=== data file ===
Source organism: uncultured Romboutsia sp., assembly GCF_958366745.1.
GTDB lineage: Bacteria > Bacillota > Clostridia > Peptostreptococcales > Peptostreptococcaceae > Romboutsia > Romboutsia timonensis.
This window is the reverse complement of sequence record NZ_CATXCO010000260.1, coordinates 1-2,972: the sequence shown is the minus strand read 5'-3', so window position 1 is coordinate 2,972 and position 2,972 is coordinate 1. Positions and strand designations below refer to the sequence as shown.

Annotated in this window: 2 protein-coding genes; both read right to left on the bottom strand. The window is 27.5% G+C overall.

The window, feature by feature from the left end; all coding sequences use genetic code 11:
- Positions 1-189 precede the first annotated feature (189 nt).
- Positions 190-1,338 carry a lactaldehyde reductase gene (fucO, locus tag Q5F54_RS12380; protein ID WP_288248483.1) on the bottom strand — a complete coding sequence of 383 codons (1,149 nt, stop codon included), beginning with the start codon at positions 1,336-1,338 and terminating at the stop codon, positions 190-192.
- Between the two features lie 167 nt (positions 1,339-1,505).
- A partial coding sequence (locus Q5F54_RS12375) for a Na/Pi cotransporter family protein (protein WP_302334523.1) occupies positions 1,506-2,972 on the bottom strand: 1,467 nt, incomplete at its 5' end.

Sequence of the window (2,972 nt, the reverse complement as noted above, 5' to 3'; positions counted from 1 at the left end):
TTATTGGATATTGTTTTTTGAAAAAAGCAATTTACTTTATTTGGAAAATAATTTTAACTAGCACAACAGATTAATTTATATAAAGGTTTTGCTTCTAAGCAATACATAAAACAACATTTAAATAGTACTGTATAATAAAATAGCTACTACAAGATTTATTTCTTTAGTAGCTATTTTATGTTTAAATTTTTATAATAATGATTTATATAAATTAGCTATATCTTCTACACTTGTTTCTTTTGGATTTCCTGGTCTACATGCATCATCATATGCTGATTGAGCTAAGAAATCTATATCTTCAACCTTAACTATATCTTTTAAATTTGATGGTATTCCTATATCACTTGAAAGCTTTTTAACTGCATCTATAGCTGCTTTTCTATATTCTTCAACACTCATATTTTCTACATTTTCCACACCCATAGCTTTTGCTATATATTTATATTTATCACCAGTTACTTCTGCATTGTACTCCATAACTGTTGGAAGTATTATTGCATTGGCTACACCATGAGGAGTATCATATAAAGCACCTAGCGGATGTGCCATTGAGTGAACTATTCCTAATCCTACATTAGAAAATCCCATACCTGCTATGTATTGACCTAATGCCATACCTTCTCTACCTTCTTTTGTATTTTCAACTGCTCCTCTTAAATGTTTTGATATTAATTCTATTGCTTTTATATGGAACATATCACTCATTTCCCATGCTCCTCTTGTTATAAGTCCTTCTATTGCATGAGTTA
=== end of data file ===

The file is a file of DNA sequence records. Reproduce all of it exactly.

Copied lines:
Source organism: uncultured Romboutsia sp., assembly GCF_958366745.1.
GTDB lineage: Bacteria > Bacillota > Clostridia > Peptostreptococcales > Peptostreptococcaceae > Romboutsia > Romboutsia timonensis.
This window is the reverse complement of sequence record NZ_CATXCO010000260.1, coordinates 1-2,972: the sequence shown is the minus strand read 5'-3', so window position 1 is coordinate 2,972 and position 2,972 is coordinate 1. Positions and strand designations below refer to the sequence as shown.

Annotated in this window: 2 protein-coding genes; both read right to left on the bottom strand. The window is 27.5% G+C overall.

The window, feature by feature from the left end; all coding sequences use genetic code 11:
- Positions 1-189 precede the first annotated feature (189 nt).
- Positions 190-1,338 carry a lactaldehyde reductase gene (fucO, locus tag Q5F54_RS12380; protein ID WP_288248483.1) on the bottom strand — a complete coding sequence of 383 codons (1,149 nt, stop codon included), beginning with the start codon at positions 1,336-1,338 and terminating at the stop codon, positions 190-192.
- Between the two features lie 167 nt (positions 1,339-1,505).
- A partial coding sequence (locus Q5F54_RS12375) for a Na/Pi cotransporter family protein (protein WP_302334523.1) occupies positions 1,506-2,972 on the bottom strand: 1,467 nt, incomplete at its 5' end.

Sequence of the window (2,972 nt, the reverse complement as noted above, 5' to 3'; positions counted from 1 at the left end):
TTATTGGATATTGTTTTTTGAAAAAAGCAATTTACTTTATTTGGAAAATAATTTTAACTAGCACAACAGATTAATTTATATAAAGGTTTTGCTTCTAAGCAATACATAAAACAACATTTAAATAGTACTGTATAATAAAATAGCTACTACAAGATTTATTTCTTTAGTAGCTATTTTATGTTTAAATTTTTATAATAATGATTTATATAAATTAGCTATATCTTCTACACTTGTTTCTTTTGGATTTCCTGGTCTACATGCATCATCATATGCTGATTGAGCTAAGAAATCTATATCTTCAACCTTAACTATATCTTTTAAATTTGATGGTATTCCTATATCACTTGAAAGCTTTTTAACTGCATCTATAGCTGCTTTTCTATATTCTTCAACACTCATATTTTCTACATTTTCCACACCCATAGCTTTTGCTATATATTTATATTTATCACCAGTTACTTCTGCATTGTACTCCATAACTGTTGGAAGTATTATTGCATTGGCTACACCATGAGGAGTATCATATAAAGCACCTAGCGGATGTGCCATTGAGTGAACTATTCCTAATCCTACATTAGAAAATCCCATACCTGCTATGTATTGACCTAATGCCATACCTTCTCTACCTTCTTTTGTATTTTCAACTGCTCCTCTTAAATGTTTTGATATTAATTCTATTGCTTTTATATGGAACATATCACTCATTTCCCATGCTCCTCTTGTTATAAGTCCTTCTATTGCATGAGTTA